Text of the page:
Welcome JWJ Fellow Natasha Trethewey
The Beinecke Library is pleased to welcome 2009 James Weldon Johnson Fellow in African American Studies Natasha Trethewey. Poet Natasha Trethewey is the author of Domestic Work (selected by Rita Dove as the winner of the inaugural Cave Canem Poetry Prize for the best first book by an African American poet), Bellocq's Ophelia, and Native Guard, which was awarded the Pulitzer Prize for Poetry. Trethewey has received awards and fellowships from the Radcliffe Institute at Harvard, the National Endowment for the Arts, the Guggenheim Foundation, and the Rockefeller Foundation. She is Professor of English at Emory University where she holds the Phillis Wheatley Distinguished Chair in Poetry.
Trethewey will read from her work in the Yale Collection of American Literature Reading Series on Wednesday, November 18 at 4:00 p.m. at the
Beinecke Library, 121 Wall Street.
The James Weldon Johnson Fellowship in African American Studies was established at the Beinecke Library in 2008. This fellowship is designed to permit outstanding scholars to devote a full academic term in residence at Yale University to conduct research and writing in connection with the James Weldon Johnson Collection in the Beinecke Library.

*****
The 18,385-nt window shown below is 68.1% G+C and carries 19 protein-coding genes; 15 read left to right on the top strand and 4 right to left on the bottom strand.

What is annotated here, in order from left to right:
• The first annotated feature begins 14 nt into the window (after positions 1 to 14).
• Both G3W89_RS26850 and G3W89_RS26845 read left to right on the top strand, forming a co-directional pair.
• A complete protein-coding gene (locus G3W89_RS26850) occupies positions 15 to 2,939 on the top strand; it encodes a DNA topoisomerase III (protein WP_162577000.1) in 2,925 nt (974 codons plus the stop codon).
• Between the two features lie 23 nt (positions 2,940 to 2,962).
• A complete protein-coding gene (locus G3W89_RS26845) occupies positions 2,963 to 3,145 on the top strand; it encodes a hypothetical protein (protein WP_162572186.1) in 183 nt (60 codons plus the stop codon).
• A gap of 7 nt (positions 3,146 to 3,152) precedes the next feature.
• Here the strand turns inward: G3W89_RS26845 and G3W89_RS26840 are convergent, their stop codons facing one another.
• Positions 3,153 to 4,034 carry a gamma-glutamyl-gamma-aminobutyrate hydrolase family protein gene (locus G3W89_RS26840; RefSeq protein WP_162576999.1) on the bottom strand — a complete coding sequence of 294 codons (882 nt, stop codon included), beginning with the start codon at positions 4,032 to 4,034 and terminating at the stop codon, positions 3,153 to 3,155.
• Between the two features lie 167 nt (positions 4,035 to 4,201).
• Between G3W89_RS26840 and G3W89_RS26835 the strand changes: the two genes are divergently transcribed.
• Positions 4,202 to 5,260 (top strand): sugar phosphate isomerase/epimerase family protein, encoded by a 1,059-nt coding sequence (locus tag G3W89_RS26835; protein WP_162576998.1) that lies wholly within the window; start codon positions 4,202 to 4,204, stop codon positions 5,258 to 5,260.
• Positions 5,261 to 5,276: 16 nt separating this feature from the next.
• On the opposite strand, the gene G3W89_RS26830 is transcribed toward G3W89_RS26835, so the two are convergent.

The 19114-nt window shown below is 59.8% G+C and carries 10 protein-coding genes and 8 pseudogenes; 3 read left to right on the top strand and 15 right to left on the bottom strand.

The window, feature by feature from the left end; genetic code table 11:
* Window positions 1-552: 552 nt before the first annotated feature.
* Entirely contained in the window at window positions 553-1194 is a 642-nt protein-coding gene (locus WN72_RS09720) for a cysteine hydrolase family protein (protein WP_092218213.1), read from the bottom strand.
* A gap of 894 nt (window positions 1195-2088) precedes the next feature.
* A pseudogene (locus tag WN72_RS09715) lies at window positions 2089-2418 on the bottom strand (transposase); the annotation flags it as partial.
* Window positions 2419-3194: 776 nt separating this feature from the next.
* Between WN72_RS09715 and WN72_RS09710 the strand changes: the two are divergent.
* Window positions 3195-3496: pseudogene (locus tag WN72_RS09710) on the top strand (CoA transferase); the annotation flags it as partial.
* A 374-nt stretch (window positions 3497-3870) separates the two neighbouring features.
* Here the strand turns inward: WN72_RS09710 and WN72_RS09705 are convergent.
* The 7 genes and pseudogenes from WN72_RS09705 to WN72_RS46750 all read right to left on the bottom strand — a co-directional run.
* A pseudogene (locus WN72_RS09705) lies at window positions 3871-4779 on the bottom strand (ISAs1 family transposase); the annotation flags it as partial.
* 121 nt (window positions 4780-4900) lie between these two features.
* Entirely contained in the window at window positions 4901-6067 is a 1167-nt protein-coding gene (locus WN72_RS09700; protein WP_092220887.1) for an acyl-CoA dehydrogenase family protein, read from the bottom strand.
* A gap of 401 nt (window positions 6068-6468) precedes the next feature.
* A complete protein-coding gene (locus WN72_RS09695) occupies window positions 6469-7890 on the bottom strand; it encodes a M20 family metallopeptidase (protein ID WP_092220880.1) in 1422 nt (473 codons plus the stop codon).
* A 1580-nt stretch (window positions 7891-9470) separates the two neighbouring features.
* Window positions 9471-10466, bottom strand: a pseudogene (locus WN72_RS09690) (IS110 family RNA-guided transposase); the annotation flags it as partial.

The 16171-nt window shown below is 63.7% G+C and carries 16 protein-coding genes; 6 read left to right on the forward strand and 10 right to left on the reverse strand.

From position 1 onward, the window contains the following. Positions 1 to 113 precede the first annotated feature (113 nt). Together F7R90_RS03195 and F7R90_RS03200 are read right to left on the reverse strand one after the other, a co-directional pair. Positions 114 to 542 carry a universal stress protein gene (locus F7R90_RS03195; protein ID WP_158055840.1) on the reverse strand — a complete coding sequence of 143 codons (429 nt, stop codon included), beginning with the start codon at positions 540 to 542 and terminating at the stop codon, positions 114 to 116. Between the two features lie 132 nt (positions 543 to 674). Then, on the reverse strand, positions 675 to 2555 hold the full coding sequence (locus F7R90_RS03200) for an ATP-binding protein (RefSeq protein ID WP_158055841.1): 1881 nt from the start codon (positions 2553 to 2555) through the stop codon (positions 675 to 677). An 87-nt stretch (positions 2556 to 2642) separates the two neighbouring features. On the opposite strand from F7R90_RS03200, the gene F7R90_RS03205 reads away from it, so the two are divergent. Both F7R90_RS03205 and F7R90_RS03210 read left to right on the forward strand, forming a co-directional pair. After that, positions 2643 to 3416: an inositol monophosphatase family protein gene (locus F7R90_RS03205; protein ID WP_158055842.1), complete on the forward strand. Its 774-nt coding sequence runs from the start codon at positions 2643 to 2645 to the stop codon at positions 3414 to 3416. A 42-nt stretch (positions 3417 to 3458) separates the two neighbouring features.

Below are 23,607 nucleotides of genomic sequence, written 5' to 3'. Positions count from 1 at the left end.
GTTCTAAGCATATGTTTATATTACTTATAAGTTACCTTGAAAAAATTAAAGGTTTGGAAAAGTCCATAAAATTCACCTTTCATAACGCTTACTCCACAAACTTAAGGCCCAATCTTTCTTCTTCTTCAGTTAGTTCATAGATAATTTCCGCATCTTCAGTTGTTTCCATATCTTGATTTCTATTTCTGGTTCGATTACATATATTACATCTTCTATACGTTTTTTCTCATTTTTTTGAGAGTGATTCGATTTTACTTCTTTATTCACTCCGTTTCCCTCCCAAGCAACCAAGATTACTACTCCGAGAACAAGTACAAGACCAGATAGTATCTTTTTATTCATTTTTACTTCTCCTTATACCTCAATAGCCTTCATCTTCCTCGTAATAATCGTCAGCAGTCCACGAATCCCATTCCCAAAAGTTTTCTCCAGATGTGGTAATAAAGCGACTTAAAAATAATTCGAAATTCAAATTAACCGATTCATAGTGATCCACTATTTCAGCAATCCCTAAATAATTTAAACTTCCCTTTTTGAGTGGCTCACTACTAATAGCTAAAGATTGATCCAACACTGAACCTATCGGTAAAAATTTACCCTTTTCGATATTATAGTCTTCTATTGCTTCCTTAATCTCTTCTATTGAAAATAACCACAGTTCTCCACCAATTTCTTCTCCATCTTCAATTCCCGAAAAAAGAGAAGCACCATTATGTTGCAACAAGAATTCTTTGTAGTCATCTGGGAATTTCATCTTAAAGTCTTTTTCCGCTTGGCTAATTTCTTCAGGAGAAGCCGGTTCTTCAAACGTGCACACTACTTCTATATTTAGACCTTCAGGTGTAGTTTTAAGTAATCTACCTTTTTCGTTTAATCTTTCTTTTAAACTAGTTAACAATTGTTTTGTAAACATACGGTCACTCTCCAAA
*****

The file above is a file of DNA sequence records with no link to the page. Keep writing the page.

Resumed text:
Founded in 1941 by Carl Van Vechten, the James Weldon Johnson Memorial collection stands as a memorial to Dr. James Weldon Johnson and celebrates the accomplishments of African American writers and artists, beginning with those of the Harlem Renaissance. Grace Nail Johnson contributed her husband's papers, leading the way for gifts of papers from Dr. W. E. B. DuBois, Walter White and Poppy Cannon White, Dorothy Peterson, Chester Himes, and Langston Hughes. The collection also contains the papers of Richard Wright and Jean Toomer, as well as smaller groups of manuscripts and correspondence of such writers as Arna Bontemps, Countee Cullen, Zora Neale Hurston, Claude McKay, and Wallace Thurman.